Food & Drink

Local brewers and bartenders pursue certifications in beer

To prepare for the Certified Cicerone exam, staff at Sugar Creek Brewing Co. held “Beer Thirty” tastings in their offices. Later these became public events where beers were tasted blind.
To prepare for the Certified Cicerone exam, staff at Sugar Creek Brewing Co. held “Beer Thirty” tastings in their offices. Later these became public events where beers were tasted blind. Courtesy Sugar Creek Brewing Co.

Do you know the difference between drinking beer and tasting beer?

Todd Franklin, brewmaster at Sugar Creek Brewing Co., is quick to note they aren’t the same. Drinking beer might mean having a pint at the brewery after he finishes his shift. Tasting beer, on the other hand, could involve analyzing a variety of samples to see how they compare to beer style guidelines.

Franklin did plenty of that while studying to become a Certified Cicerone, the beer world’s equivalent of a sommelier. Individuals who have achieved this certification usually boast a pretty impressive knowledge of beer: how to store and serve it, how to pair it with food, how beer styles differ from one another, and much more.

And in Franklin’s case, he knows how to brew it, too. He and Joe Vogelbacher, one of the brewery’s founders, were already immersed in the world of beer. So they figured why not pursue the certification?

“Joe and I both recognized that we’d already done a lot of the studying that’s required in order to pass the Certified Cicerone,” Franklin said. “And we realized that the more we can enhance our knowledge, the better it’s going to be for our business.”

There are four levels in the Cicerone Certification Program, each more difficult to pass than the one before it: Certified Beer Server, Certified Cicerone, Advanced Cicerone (which is new) and Master Cicerone (a level achieved by only 11 people).

To prepare for the Advanced Cicerone exam, Franklin and Vogelbacher would hold “Beer Thirty” tastings on Fridays after work. While initially held in the brewery’s offices, they eventually invited the public to bring in beers and participate in blind tastings.

“People loved to hear us dissect it and go through what the process is,” Franklin said. “It was a lot of fun for everybody.”

They also held off-flavor classes with the Sugar Creek staff, spiking beers with flavors commonly associated with flawed beer (think skunky or infected notes, among others). All Sugar Creek employees must eventually become Certified Beer Servers. Vogelbacher did not pass the Advanced Cicerone exam, but will retake it in August.

Kit Burkholder, a Certified Cicerone who manages the beer department at the Harris-Teeter in Ballantyne, didn’t pass the Advanced Cicerone exam this year either. And he knew it almost as soon as he sat down to take the test, which is a mix of multiple-choice questions, essays, tasting sessions and interviews.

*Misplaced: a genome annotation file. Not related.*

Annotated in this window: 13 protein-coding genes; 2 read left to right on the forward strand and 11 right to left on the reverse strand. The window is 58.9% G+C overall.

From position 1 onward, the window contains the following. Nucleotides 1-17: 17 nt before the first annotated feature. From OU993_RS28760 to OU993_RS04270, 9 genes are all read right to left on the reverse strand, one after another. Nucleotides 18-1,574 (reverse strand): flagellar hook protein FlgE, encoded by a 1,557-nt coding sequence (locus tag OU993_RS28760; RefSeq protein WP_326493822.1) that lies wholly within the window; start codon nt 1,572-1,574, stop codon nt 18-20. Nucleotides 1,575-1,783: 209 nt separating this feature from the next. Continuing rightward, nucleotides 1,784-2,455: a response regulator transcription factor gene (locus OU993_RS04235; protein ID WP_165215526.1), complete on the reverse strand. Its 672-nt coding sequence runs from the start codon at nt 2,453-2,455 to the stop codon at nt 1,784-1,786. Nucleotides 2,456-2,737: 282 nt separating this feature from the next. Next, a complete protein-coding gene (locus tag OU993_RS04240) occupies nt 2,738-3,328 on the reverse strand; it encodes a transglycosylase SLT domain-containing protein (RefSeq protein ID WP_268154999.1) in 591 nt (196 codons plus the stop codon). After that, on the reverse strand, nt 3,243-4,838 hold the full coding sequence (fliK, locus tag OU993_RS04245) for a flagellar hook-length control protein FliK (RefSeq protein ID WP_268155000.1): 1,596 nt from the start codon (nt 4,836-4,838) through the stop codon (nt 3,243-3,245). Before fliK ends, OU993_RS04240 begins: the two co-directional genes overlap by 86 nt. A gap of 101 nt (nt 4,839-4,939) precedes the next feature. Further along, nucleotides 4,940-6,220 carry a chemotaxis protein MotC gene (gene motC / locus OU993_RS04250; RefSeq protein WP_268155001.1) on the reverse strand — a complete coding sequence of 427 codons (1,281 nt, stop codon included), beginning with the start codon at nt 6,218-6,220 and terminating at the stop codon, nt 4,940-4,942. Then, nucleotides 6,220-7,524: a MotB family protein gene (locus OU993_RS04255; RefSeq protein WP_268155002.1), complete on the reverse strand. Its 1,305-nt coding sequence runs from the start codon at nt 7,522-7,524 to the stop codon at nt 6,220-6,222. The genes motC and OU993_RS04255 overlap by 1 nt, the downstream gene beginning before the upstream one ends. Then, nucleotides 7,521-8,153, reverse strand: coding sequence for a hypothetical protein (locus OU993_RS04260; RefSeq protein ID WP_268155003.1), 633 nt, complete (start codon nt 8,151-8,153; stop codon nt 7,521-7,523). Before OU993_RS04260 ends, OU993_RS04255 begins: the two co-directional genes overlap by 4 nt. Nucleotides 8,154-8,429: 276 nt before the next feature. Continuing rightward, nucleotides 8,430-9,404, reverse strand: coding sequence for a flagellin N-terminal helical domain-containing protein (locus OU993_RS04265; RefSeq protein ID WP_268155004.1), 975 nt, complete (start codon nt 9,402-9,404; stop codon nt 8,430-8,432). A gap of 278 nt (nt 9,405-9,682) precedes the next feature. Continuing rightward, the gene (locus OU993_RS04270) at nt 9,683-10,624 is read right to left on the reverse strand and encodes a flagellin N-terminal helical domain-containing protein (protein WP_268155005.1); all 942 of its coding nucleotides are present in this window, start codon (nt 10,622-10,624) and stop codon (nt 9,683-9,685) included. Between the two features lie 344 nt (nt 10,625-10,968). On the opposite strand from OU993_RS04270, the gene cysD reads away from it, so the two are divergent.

Like Vogelbacher, Burkholder plans to retake the exam. He notes that achieving the Certified Cicerone level has benefited him professionally and in turn helped him better serve his patrons.

“It definitely served me, and it serves my customers and the local breweries,” Burkholder said. “At my level currently, the goal is to be the link between the breweries and the people. I need to be in a position where I can educate folks and talk to them on a personal level about beer and about their tastes.”

There are only around 13 Certified Cicerones in the Charlotte area, according to Burkholder. There are more Certified Beer Servers, since that exam is not as difficult and can be taken online. Every member of Carolina Beer Temple in Matthews is a Certified Beer Server, said owner Rob Jacik, and new employees must achieve that certification within three months of employment.

Want to know more?

Sugar Creek Brewing Co. will welcome representatives from the Cicerone Certification Program for two upcoming events at the brewery (215 Southside Drive). This Sunday, the brewery will host a “Face to Face” networking event from 4-6 p.m. This event is free and open to anyone who wants to learn more about the program (and if you have any level of certification already, the first beer is on them).

Should you want to prepare for the Certified Beer Server exam, you can attend a BeerSavvy Bootcamp at the brewery from 11 a.m. to 3 p.m. on July 11. During this class, you will learn about beer ingredients and walk through a tasting of six “foundational beer styles.” The cost is $99 per person and includes resources to help prepare for the Certified Beer Server exam.